“Some players are luckier with injuries,” Whittaker said. “After Efe played 90 minutes he’d still train on the Monday whereas I’m a little bit older now so I maintain my way through it.

“But I think I’m sensible enough and know my body well enough. At the end of the day it’s about being available at the weekend. That’s what your focus during the week has to be, to put yourself in the best place and frame of mind to play and get three points. That’s all I try and do.

“Football has changed from when I first started; there’s a lot more sports science these days. We get told a lot of statistics and that’s taken over. We had nothing like that when I first came through, but it’s all relative.”

However, as Whittaker admitted it’s simply not about just being available each weekend, but performing. He said: “You can’t just turn up one week and then not turn up the next and that’s probably something we’ve been a little bit guilty of this year.

“We’re putting in the performances we know we’re capable of against the likes of Celtic at home. But then we’re not reaching those heights. Listen, you’re not going to be at your best every week but that’s where the mentality comes in. On the days when you’re not playing as well as you can then you need to show the hard work and mentality to take something from the game.”

And with today’s youngsters enjoying the £5 million training centre built by Hibs at East Mains funded by the fees paid for the likes of himself, Brown and Kevin Thomson, Whittaker believes there should be no excuses.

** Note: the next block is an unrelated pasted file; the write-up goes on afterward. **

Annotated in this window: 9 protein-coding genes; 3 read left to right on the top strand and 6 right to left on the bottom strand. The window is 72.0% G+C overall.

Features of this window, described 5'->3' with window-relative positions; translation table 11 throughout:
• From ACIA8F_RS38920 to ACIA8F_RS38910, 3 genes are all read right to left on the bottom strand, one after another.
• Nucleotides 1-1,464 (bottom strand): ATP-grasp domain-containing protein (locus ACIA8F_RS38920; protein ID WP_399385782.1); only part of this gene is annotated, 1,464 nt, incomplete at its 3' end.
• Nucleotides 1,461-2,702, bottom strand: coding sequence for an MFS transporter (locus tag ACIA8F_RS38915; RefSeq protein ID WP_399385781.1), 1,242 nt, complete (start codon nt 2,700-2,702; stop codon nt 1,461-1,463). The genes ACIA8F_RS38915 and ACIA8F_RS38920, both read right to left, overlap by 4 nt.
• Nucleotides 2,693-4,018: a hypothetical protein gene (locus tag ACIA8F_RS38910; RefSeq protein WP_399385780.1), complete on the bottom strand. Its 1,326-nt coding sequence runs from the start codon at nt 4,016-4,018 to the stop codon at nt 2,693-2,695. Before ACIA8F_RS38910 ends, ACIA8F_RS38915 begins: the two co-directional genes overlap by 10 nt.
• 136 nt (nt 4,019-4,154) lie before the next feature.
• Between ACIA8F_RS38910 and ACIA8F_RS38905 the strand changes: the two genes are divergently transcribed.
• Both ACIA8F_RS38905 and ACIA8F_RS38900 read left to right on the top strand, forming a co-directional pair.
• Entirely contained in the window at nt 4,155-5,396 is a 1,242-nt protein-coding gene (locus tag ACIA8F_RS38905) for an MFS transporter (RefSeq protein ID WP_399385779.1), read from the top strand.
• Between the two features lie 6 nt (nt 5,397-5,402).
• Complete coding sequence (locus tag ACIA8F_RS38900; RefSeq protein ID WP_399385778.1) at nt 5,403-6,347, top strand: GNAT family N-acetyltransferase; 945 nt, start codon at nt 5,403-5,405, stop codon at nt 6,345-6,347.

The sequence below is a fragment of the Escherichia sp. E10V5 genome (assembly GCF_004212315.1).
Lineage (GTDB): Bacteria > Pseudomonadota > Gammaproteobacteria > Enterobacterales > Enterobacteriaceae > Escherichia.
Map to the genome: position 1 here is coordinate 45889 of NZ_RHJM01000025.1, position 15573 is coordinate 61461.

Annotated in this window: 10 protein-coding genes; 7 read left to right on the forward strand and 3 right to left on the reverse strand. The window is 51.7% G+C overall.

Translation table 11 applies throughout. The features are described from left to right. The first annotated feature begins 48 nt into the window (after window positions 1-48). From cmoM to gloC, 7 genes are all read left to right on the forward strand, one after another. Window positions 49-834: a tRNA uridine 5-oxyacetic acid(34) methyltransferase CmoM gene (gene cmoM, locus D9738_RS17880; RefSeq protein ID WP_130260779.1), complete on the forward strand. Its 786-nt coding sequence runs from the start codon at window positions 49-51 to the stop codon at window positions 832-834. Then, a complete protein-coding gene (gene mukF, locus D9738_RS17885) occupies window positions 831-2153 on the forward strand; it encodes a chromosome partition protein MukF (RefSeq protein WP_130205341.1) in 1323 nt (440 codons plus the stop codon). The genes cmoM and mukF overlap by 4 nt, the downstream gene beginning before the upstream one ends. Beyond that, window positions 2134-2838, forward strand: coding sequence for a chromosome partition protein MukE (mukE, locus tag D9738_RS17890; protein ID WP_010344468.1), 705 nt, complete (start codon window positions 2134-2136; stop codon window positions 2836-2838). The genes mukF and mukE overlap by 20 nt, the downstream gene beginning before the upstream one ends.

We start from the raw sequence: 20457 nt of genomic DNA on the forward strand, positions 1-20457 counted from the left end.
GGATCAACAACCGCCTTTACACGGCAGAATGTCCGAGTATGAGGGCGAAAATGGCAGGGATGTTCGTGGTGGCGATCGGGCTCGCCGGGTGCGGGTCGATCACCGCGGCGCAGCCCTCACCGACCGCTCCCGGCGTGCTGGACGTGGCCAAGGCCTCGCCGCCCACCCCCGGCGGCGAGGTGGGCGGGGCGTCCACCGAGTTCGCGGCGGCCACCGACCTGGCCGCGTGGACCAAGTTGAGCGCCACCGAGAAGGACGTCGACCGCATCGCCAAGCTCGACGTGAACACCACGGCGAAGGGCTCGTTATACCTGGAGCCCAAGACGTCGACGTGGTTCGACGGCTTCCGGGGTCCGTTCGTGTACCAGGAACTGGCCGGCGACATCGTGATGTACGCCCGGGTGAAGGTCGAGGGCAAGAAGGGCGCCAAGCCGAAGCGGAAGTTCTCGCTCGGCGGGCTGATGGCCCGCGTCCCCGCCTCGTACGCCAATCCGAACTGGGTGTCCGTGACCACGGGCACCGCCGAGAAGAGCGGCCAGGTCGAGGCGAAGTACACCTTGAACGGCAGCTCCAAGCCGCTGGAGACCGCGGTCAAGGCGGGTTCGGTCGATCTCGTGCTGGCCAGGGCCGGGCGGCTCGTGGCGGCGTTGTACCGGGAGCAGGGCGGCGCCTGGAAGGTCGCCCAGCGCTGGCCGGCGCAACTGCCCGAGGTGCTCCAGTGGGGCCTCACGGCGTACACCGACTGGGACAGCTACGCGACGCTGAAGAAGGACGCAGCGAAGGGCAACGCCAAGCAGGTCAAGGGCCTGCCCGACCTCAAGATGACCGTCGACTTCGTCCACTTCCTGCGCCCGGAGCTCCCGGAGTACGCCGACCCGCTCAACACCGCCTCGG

He said: “I’ve watched the changes since I first started. We used to turn up at Easter Road not knowing where we were going to train that day. We would all jump in the minibus and drive for 25 minutes to find a bit of grass. Then afterwards it was back on the minibus – covered in mud, depending on the weather. But the boys there were all just delighted to have the chance to play football for a living.

“We all wanted to make the most of the opportunity. Now the boys turn up at the training centre and have all the best facilities at their feet. That’s all they’ve known – but I’ve seen both sides of it. The important thing is that the lads now make the most of what they have available to them.”

Like Brown, Whittaker has had more than a little criticism from some this season, much of it based on their advancing – at least in football terms – years. But that is something, he insisted, he finds easy to ignore.

“That’s football,” he said. “You are built up and then shot down. You can’t look into that too much or you wouldn’t ever feel normal.

“You need to keep a level head to enjoy your life away from football and have a good balance. You want to strive to be the best you can be but also be level.

“You can have a bad performance for your team but when I go home my children are oblivious to that. You need that to calm yourself away from football.

“I know Scott and that won’t bother him one bit. He’ll probably play in a week’s time and show that he’s still more than capable of playing. He’s a year younger than me so he’s got plenty of time!”